1930s, Food, Funny, History, Nature, Nostalgia, Photography, Pics, Vintage

Fondling Low-Hanging Fruit

 

Golden Grapefruit by Edwin L. Wisherd
Breadfruit
Papayas

With grapefruits and papayas, I am familiar. But breadfruit? Never heard of it, never seen it, never scrolled past it on a menu. Evidently, you can roast and fry it. Have any of you ever tasted breadfruit?

http://www.thesophisticatedcaveman.com
1930s, College, Culture, History, Humor, Nostalgia, Photography, Pics, Vintage

Masochists In The Midst

Ralph Kestly

Setting: First day of school, fall 1939, at the University of Puerto Rico in Rio Piedras.

Plot: Same old song and dance. Upperclassmen defile face of newbie frosh. Onlookers smile. Well-dressed people spank each other with paddles.

Y’all, I just don’t get it. I don’t get hazing. I didn’t do the Greek scene. I would never have allowed myself to be humiliated like that. But golly, it’s in every single one of my yearbooks. The tradition continues!

People have always been cruel, since the first brothers to exist, Cain and Abel, became murderer and murderee. Honestly, murderee rolls off the tongue better than victim. Why don’t we say that instead? Anyhoo, the point is that violence always has been and always will be, and praying for world peace (which Andie McDowell’s foolish character did in Scrooged) is like trying to boil the ocean, as they say.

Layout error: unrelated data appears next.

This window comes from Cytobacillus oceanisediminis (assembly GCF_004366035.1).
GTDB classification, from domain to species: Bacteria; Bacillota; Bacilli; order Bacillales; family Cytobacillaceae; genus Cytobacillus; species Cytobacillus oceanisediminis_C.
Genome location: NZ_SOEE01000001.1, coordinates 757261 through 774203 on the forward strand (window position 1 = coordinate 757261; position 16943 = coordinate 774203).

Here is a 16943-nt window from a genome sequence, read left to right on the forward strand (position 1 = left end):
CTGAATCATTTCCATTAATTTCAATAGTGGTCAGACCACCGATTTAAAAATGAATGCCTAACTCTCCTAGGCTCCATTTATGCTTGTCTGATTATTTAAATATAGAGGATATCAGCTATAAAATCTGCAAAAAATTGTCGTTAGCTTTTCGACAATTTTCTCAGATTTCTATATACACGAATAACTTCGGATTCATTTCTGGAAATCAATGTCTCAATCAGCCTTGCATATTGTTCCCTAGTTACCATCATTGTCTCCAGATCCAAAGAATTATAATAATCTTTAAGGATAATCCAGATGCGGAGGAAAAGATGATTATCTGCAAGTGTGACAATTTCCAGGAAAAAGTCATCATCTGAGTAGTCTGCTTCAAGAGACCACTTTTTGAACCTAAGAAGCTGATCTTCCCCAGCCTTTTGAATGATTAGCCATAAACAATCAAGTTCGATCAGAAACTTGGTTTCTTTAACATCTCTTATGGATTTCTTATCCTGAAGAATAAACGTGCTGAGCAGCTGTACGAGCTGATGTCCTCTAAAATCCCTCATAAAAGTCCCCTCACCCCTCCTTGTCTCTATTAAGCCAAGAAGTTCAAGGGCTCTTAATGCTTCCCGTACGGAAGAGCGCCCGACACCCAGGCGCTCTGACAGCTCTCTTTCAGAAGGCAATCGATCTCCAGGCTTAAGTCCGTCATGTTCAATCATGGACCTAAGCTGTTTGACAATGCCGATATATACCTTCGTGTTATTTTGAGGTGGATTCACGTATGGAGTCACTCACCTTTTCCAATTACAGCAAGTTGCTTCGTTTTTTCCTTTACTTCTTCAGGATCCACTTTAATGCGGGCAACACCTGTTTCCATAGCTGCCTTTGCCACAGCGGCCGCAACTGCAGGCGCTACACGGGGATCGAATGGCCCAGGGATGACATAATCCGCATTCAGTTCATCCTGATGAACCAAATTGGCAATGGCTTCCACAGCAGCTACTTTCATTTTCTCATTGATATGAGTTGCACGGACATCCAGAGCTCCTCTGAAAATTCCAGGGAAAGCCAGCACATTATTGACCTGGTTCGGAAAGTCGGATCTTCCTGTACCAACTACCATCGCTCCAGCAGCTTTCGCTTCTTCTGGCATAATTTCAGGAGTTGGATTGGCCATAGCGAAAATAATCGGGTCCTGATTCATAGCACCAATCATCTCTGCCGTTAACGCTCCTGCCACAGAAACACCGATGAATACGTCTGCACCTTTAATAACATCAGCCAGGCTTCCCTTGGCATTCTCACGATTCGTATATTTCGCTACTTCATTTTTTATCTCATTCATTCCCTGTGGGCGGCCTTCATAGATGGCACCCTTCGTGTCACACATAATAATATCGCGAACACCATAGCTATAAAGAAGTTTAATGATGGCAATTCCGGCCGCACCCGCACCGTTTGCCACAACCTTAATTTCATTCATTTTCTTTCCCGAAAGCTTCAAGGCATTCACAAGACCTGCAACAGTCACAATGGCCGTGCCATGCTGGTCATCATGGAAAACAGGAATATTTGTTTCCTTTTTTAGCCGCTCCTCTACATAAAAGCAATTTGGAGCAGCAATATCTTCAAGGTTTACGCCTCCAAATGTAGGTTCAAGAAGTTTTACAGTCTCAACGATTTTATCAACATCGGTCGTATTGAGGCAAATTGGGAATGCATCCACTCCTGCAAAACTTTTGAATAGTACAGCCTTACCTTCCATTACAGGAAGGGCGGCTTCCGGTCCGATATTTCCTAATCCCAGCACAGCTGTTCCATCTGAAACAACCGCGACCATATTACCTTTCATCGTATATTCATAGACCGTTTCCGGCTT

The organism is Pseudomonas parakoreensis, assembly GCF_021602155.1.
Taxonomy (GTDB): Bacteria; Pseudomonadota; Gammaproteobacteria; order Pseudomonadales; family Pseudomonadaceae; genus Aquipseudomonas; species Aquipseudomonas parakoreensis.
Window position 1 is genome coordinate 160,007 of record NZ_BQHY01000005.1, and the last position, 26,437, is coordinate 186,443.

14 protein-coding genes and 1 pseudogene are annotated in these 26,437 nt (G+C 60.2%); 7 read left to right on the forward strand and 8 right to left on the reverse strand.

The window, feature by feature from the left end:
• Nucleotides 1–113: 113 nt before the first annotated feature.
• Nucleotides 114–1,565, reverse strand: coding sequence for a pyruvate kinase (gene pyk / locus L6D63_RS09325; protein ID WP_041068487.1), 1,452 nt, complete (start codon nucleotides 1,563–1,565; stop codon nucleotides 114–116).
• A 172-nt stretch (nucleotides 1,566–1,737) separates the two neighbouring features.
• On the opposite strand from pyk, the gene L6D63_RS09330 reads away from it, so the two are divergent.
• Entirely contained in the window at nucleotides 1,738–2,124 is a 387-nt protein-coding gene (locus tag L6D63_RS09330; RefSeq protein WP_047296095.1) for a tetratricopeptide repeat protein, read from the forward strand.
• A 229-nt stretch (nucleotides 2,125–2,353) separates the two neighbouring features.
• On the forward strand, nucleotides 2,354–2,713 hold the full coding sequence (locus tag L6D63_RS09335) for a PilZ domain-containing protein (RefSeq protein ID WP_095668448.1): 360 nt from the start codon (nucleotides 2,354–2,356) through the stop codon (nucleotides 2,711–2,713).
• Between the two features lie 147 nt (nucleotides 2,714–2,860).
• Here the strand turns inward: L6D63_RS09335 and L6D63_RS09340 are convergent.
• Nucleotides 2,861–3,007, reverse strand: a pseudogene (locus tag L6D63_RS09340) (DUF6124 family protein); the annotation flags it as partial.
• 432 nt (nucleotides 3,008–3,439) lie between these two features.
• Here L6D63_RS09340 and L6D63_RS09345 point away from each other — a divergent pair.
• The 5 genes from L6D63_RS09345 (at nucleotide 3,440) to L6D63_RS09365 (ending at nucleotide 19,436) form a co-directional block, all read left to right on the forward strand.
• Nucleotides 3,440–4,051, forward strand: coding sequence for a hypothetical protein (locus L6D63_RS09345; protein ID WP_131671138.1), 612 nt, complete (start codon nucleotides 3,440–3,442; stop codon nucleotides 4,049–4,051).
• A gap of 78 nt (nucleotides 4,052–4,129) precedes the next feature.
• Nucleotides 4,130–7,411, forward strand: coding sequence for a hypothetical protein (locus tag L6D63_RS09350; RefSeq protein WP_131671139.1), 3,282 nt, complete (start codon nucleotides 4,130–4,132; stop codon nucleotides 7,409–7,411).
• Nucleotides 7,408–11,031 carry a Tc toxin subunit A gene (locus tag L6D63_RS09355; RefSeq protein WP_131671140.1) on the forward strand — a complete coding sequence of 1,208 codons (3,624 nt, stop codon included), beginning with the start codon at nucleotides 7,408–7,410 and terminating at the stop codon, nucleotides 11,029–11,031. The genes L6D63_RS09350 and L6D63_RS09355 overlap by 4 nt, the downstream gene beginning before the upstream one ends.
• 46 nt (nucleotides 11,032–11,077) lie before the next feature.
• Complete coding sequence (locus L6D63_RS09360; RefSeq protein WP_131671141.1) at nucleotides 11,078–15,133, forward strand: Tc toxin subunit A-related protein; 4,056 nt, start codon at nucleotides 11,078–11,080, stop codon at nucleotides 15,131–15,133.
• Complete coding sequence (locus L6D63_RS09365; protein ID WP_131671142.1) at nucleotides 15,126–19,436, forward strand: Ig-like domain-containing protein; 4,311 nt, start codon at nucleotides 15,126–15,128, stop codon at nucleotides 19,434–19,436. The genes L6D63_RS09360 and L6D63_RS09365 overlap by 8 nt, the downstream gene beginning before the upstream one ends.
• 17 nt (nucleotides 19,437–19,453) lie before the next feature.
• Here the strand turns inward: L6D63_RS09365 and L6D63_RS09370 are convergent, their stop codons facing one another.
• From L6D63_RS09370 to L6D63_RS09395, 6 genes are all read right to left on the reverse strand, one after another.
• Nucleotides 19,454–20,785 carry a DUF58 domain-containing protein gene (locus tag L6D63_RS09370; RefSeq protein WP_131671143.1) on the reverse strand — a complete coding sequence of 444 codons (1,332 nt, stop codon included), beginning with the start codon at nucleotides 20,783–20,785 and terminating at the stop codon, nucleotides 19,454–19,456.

https://www.youtube.com/watch?v=5jmZRORDUM0

Fun fact to temper bitterness: That looming tower is the FDR Tower, which contains a carillon of 25 bells. What’s a carillon? A set of bells.

The tower still stands today (unless Dorian takes it out).

It commemorates then-president Franklin D. Roosevelt, and will remain named after him until future generations decide they don’t agree with something he did–at which point, it will either be renamed in honor of a more PC and palatable figure–or toppled altogether in the name of retribution.

 

1930s, Culture, History, Nature, Nostalgia, Photography, Pics, Vintage

Dorian Impotent Against Puerto Rican Shelter

Edwin L. Wisherd

Sure, it looks ragtag and uncomfortable. But this 1939 stout shelter provided great protection from hurricane winds. Located near Caguas, the corrugated iron roof was secured with wire and crossed railroad ties to anchor it down.

giphy.com